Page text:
Tuesday, 23 July 2013
Can organisations learn, or can only people learn? Some thoughts on the subject.
If there is such a thing as "organisational memory" then organisations can learn, through the addition of new and improved material within that memory. That memory is held both in the knowledge bases and the process descriptions, and also in the structures, norms, behaviours, organigrams, and the stories that are told.As one project person said to me - "our standard process is made up of all the lessons we have learned over the years".
If there is such a thing as organisational capability, then organisations can learn if they improve or add to that capability as a result of experience. The capability is deployed through people, but the capability can be independent of the individuals, and the organisation can remain capable even through staff turnover. The capability is held in the routines, processes, manuals and training material.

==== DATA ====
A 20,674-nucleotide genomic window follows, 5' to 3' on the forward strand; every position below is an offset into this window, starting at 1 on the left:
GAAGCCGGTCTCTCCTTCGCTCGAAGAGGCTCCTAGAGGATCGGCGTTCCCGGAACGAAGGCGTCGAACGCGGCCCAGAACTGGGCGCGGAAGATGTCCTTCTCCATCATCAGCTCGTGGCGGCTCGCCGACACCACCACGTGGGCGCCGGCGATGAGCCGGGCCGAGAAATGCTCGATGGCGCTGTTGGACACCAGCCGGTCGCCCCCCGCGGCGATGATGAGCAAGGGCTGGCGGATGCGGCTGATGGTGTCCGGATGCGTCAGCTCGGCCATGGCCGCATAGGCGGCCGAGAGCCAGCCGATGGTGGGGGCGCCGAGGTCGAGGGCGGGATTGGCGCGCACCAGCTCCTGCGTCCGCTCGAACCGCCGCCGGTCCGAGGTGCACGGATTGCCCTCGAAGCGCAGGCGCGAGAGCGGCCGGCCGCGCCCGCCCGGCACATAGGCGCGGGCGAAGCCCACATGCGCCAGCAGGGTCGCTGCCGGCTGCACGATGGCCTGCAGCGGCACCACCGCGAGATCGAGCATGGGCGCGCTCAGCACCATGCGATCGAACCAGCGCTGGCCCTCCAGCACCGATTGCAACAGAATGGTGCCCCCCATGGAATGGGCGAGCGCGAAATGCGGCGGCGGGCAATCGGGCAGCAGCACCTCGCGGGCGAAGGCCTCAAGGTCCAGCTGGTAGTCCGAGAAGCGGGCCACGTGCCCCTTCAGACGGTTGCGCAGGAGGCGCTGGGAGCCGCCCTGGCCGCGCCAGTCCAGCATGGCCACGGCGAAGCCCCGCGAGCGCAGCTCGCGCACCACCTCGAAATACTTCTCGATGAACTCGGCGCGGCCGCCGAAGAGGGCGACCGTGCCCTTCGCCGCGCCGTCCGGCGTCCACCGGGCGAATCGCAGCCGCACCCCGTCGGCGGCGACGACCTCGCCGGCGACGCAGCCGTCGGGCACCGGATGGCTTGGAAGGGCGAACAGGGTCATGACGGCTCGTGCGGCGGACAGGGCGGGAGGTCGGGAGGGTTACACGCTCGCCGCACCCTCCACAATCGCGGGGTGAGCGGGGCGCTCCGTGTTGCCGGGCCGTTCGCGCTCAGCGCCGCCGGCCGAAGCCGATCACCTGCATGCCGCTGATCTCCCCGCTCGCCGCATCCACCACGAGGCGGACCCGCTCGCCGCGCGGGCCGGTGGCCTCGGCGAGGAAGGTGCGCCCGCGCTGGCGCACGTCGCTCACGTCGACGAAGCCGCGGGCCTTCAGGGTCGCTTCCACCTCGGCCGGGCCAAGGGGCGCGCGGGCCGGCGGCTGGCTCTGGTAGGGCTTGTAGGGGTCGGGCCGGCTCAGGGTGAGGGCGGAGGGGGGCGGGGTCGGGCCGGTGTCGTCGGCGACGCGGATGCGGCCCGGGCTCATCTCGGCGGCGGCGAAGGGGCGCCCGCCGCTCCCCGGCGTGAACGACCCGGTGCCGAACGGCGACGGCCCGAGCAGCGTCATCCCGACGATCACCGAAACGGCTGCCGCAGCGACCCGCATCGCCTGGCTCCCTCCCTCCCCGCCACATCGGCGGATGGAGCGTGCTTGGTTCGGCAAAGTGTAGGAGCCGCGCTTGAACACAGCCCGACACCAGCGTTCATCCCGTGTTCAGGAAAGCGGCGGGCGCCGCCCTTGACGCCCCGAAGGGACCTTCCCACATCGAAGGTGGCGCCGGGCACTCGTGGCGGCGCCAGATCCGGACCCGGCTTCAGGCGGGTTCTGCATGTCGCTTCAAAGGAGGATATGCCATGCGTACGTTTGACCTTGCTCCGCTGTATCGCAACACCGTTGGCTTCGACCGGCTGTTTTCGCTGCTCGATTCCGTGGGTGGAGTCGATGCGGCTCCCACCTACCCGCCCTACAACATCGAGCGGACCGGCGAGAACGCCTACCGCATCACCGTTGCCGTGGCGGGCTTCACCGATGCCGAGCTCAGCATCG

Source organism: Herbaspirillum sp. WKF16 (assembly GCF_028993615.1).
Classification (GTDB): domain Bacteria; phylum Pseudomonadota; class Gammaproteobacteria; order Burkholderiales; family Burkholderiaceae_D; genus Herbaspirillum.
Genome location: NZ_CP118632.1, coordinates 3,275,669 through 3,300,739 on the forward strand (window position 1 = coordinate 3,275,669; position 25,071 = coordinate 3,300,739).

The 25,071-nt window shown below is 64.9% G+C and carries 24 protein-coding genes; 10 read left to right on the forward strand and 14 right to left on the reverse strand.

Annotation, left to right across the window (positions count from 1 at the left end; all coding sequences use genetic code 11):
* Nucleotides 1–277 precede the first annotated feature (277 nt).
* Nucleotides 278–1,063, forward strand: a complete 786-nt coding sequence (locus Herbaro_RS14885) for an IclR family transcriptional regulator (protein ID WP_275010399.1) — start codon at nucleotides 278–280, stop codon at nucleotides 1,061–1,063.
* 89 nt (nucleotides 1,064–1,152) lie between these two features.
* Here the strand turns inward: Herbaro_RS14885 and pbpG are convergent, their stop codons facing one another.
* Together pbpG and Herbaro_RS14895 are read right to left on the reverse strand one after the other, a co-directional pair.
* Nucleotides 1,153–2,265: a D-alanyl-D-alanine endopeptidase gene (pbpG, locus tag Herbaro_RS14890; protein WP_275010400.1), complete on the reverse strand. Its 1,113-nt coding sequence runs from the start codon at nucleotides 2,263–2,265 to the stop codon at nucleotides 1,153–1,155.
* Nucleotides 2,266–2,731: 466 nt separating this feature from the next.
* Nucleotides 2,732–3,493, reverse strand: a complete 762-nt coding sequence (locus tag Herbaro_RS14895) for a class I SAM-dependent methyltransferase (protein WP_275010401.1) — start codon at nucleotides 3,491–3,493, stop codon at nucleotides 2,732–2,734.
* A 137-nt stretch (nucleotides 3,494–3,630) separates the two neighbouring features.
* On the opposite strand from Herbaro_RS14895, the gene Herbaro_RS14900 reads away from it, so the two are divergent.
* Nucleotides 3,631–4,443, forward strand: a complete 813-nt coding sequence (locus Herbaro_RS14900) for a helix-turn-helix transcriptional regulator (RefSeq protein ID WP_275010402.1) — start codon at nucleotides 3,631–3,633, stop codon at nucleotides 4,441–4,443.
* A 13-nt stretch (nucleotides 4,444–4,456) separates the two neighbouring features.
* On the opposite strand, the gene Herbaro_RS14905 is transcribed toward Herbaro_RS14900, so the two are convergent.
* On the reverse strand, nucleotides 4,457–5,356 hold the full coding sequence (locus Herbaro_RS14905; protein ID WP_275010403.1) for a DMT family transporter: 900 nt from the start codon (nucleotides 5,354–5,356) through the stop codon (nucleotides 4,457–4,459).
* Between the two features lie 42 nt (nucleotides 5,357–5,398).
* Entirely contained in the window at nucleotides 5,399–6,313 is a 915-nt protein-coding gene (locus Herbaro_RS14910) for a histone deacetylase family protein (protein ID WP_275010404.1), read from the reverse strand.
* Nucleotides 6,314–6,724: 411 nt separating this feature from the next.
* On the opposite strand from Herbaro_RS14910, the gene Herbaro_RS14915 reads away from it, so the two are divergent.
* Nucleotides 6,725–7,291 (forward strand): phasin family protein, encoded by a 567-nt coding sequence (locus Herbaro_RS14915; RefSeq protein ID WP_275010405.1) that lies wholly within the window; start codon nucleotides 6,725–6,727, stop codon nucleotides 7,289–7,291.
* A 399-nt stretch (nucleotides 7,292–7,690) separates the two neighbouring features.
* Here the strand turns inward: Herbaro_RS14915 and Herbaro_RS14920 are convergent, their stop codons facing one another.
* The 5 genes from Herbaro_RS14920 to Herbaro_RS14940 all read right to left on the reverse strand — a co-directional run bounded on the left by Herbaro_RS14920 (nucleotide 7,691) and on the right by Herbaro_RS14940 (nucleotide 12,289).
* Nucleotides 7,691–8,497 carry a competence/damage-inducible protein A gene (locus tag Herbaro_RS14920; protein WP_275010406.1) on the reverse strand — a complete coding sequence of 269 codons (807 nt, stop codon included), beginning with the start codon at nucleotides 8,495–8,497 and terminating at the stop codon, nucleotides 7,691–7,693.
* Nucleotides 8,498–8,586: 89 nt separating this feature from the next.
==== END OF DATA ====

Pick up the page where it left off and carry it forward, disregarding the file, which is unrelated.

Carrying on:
If there is such a thing as deliberate organisational change, then organisations can learn. They can learn to operate in new ways, and pay attention to new things. They can learn to operate more safely, or with more focus on quality, or on the customer, or with due attention to diversity and inclusion. Partly this change represents in change in the people, and partly it represents a change in reporting, auditing and rewarding.
So, yes, organisations can learn. Organisations can modify their behaviour as a result of experience, and that, surely, is a form of learning.